IT in the public sector is less well integrated and resourced than in the private sector, according to a survey of 100 UK-based IT professionals from both sides of the divide by research group Vanson Bourne.
The research, sponsored by business technology optimisation software vendor Mercury Interactive, shows that only 34% of those in the public sector think their IT operations are well integrated into core business operations – in sharp contrast to the 70% in the private sector who believe so. However both groups of IT professionals interviewed (around 50 were polled from each side) said they struggle to find the resources needed to provide the IT services promised to the organisation. Just 14% of workers in the public sector thought they had enough resources for the job, compared to 53% in the private sphere.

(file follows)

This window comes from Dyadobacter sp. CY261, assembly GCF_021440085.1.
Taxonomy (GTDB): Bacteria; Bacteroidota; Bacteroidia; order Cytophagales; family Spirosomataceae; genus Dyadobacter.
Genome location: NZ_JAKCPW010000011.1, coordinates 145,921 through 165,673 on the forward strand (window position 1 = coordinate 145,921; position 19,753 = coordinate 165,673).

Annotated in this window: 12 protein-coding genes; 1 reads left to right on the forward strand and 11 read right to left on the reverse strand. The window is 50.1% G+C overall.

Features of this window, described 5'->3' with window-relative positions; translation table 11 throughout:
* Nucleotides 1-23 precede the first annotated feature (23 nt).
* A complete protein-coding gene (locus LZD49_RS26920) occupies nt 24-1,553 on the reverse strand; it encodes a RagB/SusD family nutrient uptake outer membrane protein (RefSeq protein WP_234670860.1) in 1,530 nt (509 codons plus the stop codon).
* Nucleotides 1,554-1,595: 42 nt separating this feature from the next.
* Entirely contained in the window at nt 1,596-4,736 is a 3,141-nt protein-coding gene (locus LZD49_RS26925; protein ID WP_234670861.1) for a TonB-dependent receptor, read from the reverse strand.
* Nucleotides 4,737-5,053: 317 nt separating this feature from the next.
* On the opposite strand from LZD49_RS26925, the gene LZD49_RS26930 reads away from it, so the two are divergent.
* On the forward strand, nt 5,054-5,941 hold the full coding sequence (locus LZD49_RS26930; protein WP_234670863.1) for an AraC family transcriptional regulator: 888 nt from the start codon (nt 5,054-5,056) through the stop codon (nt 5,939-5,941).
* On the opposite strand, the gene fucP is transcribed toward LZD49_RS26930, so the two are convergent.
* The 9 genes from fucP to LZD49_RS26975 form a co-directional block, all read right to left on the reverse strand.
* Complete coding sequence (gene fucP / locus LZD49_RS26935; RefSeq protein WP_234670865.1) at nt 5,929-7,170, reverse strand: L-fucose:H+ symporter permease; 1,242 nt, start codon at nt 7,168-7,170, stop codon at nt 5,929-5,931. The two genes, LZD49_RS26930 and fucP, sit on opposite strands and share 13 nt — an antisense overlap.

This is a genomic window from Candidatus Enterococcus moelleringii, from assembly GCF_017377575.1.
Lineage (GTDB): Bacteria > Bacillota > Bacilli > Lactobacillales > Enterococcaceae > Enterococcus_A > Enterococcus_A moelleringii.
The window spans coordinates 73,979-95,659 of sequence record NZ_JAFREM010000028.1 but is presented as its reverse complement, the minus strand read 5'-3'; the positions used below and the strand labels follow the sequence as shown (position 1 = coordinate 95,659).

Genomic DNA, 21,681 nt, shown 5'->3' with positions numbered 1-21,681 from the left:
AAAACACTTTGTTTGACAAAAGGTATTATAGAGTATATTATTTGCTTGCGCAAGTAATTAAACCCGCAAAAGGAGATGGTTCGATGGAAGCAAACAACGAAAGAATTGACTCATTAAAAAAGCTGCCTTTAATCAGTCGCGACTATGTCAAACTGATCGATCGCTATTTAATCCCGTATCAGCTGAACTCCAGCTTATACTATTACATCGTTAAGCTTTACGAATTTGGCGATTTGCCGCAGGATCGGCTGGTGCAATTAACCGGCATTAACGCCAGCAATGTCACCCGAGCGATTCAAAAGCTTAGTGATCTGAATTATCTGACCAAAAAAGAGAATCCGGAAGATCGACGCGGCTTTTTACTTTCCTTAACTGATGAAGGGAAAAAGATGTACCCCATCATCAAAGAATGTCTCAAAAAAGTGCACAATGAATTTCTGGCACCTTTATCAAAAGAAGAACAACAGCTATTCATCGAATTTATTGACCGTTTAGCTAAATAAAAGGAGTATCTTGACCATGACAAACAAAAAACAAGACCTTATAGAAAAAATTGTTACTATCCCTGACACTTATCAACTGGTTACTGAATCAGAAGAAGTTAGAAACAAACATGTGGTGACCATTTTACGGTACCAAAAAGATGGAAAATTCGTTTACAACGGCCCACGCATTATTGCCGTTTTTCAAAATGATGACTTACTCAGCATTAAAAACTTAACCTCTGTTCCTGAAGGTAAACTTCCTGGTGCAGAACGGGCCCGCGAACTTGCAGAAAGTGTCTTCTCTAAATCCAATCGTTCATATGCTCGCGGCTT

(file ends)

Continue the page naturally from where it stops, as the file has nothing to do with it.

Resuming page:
Related to that were perceptions of project success rates. A lack of senior management buy-in was cited across both sectors as the primary reason for IT project failures, although this time more in the private sector (46%) pointed the finger at senior management than in public sector (34%). The second most-quoted reason for failure in the private sector reason was a lack of project alignment with business goals (27%), while the public sector's second most-mentioned trigger for failure was poor visibility across all current and planned projects (24%).
The dichotomy between the public and private sectors was also reflected in attitudes to salaries and job recognition: an overwhelming 94% of public sector workers believe they are being paid less than their private sector counterparts (given 78% had previously worked for private organisations they do have some insight), while 42% thought they had better job recognition and satisfaction than their private counterparts.